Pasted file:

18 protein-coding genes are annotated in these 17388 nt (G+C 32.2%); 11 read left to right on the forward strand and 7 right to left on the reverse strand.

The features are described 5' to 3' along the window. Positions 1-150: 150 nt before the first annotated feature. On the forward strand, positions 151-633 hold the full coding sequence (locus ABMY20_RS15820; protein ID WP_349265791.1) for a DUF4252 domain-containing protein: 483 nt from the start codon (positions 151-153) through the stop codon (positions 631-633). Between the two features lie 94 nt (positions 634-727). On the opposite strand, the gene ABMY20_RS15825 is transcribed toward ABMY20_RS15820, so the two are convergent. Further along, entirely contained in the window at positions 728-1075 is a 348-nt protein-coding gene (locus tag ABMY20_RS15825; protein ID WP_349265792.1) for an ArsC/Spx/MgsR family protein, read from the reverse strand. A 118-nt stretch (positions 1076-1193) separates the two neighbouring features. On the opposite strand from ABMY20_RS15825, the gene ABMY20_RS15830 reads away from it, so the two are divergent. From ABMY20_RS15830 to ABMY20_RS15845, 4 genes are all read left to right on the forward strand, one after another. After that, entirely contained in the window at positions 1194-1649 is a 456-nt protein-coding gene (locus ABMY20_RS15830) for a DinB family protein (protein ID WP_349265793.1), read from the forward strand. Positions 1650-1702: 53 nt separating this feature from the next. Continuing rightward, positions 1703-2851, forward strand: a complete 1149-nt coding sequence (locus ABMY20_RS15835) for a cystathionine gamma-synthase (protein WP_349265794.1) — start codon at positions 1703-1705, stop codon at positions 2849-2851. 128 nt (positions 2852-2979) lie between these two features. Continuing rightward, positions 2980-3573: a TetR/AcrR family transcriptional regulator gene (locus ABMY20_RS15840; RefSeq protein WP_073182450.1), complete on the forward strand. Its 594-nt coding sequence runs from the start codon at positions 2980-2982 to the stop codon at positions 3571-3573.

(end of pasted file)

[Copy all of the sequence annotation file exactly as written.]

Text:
18 protein-coding genes are annotated in these 17388 nt (G+C 32.2%); 11 read left to right on the forward strand and 7 right to left on the reverse strand.

The features are described 5' to 3' along the window. Positions 1-150: 150 nt before the first annotated feature. On the forward strand, positions 151-633 hold the full coding sequence (locus ABMY20_RS15820; protein ID WP_349265791.1) for a DUF4252 domain-containing protein: 483 nt from the start codon (positions 151-153) through the stop codon (positions 631-633). Between the two features lie 94 nt (positions 634-727). On the opposite strand, the gene ABMY20_RS15825 is transcribed toward ABMY20_RS15820, so the two are convergent. Further along, entirely contained in the window at positions 728-1075 is a 348-nt protein-coding gene (locus tag ABMY20_RS15825; protein ID WP_349265792.1) for an ArsC/Spx/MgsR family protein, read from the reverse strand. A 118-nt stretch (positions 1076-1193) separates the two neighbouring features. On the opposite strand from ABMY20_RS15825, the gene ABMY20_RS15830 reads away from it, so the two are divergent. From ABMY20_RS15830 to ABMY20_RS15845, 4 genes are all read left to right on the forward strand, one after another. After that, entirely contained in the window at positions 1194-1649 is a 456-nt protein-coding gene (locus ABMY20_RS15830) for a DinB family protein (protein ID WP_349265793.1), read from the forward strand. Positions 1650-1702: 53 nt separating this feature from the next. Continuing rightward, positions 1703-2851, forward strand: a complete 1149-nt coding sequence (locus ABMY20_RS15835) for a cystathionine gamma-synthase (protein WP_349265794.1) — start codon at positions 1703-1705, stop codon at positions 2849-2851. 128 nt (positions 2852-2979) lie between these two features. Continuing rightward, positions 2980-3573: a TetR/AcrR family transcriptional regulator gene (locus ABMY20_RS15840; RefSeq protein WP_073182450.1), complete on the forward strand. Its 594-nt coding sequence runs from the start codon at positions 2980-2982 to the stop codon at positions 3571-3573.